Excel and Frequency Distributions

Imagine that today the 20 day correlation between the E-mini S&P 500 futures contract (symbol: EP) and the Crude Oil Contract (symbol: CLE) is 0.82. Now, is that a typical value or an unusual value? To gauge the reading you would look at a chart with the correlation study displayed and visually gain a sense of the current reading relative to the historical values. However, using Excel you can go one better and determine both where is the current value relative to the history and how many times the current value has occurred in the past using frequency distribution analysis, the topic of this post.

Frequency distribution analysis reviews the current and historical data and determines the number of times a value occurs in a range of values. The range of values is referred to as “bins.” For example, correlation has a range of 1.00 to -1.00. In the downloadable sample, the bins column has a high of 1.00 and a low of -1.00 and steps in 0.02 values (i.e., 1.00, 0.98, 0.96, etc.). Note: the Excel sample has two tabs, one is for daily bars analysis and one is for intraday bars analysis. We can only pull in 300 daily bars data and we can pull in 3,000 intraday bars.

You can see in the image above you can enter in two symbols and set the correlation lookback period. For the frequency distribution counting, we use the Excel “COUNTIFS” function. This function allows for counting multiple events.

For example, this long hand version of the formula is how many times in the historical data was there a reading that was equal or greater than 0.92 but less than 0.94.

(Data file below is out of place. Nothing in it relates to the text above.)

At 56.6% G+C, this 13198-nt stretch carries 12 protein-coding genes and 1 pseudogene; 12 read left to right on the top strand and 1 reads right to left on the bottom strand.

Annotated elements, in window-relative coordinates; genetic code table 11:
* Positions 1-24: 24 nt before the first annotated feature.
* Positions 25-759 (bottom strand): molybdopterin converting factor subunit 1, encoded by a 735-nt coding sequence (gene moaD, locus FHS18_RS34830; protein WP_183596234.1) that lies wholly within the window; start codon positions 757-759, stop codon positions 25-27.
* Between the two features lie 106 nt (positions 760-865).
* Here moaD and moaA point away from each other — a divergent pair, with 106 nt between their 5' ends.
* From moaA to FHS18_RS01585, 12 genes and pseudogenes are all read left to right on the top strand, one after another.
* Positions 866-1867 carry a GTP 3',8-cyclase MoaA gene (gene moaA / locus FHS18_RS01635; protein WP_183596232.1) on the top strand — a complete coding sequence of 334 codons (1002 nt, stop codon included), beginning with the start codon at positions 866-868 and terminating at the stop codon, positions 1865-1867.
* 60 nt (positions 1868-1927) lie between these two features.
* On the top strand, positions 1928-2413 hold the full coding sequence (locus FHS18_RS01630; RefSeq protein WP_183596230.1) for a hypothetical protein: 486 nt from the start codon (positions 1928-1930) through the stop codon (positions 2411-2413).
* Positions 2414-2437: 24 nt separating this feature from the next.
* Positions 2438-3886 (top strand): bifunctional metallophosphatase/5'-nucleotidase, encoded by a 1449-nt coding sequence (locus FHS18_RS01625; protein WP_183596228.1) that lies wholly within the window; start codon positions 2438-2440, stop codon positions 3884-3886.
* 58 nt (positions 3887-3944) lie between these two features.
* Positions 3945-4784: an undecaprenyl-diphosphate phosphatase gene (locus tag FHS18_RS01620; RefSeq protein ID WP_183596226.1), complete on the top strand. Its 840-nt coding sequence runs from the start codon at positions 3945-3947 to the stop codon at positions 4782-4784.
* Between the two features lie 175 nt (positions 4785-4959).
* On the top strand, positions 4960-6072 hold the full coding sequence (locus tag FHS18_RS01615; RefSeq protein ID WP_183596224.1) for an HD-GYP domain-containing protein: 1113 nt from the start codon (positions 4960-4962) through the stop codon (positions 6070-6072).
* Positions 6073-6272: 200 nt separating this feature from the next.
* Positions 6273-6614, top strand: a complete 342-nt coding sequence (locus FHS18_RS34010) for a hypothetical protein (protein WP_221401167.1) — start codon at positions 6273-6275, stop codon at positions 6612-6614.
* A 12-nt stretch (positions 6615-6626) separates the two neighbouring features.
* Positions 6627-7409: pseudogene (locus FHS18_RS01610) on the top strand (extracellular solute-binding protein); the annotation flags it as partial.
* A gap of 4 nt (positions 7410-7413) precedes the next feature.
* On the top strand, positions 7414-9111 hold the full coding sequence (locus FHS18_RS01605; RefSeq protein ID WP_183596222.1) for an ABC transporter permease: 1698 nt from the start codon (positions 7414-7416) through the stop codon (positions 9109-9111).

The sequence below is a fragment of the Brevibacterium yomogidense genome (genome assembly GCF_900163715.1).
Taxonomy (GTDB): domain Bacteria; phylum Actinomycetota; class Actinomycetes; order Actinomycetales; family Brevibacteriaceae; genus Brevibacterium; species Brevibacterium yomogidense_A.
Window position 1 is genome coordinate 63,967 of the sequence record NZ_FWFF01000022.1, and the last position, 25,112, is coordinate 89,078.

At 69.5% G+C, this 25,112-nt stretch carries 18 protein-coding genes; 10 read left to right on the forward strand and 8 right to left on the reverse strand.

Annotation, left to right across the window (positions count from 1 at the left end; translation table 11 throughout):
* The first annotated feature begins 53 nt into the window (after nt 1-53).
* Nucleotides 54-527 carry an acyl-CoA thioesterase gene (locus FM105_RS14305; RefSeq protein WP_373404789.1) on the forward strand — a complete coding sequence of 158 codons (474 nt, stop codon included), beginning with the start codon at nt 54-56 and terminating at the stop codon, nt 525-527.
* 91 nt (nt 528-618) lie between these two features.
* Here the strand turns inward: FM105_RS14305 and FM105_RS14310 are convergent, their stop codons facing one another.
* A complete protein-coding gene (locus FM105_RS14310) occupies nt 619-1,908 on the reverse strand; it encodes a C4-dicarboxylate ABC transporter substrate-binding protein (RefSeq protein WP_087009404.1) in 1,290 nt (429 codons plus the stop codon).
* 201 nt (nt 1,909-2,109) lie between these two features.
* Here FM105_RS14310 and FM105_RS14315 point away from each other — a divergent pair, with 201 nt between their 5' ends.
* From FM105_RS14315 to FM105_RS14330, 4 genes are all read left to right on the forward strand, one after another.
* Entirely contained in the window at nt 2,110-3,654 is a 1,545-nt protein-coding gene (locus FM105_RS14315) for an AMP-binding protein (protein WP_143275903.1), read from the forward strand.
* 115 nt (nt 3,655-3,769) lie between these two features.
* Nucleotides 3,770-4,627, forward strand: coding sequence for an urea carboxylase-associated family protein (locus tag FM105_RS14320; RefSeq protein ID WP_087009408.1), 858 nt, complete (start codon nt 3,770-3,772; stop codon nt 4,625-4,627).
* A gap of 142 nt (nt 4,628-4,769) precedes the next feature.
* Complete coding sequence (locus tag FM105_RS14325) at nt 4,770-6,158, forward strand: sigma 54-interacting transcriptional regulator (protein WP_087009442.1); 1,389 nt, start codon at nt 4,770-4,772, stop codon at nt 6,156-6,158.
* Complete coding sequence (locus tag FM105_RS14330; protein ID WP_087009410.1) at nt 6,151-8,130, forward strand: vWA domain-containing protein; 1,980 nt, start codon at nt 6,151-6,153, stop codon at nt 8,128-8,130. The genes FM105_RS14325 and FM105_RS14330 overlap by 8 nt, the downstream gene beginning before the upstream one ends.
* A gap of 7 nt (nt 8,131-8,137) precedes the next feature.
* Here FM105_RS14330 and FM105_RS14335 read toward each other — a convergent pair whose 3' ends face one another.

COUNTIFS(Data Range,>=0.92,Data Range,<0.94)

Once we have the frequency count, an additional feature would be to rank the counts and then have a table displaying the top ten correlation counts. There is another post that details using the Rank and VLookup functions for building the table.

In the image above, the most frequent 10 bar correlation over the last 3,000 5-minute bars for symbol EP versus symbol CLE was 16 times a reading was equal or greater than 0.88 but less than 0.90. In fact the table indicates that recently there has been a positive correlation between symbol EP and symbol CLE. Keep in mind that correlation does not “cause and effect.”

The Charts tab displays four charts. The left two charts are the daily frequency distribution and 300 historical correlation readings. The right hand charts are the 3,000 frequency distributions of intraday correlations and the most recent 300 correlation values.

All of the data displayed on the charts is from the Daily and Intraday tabs including the symbols and lookback periods.

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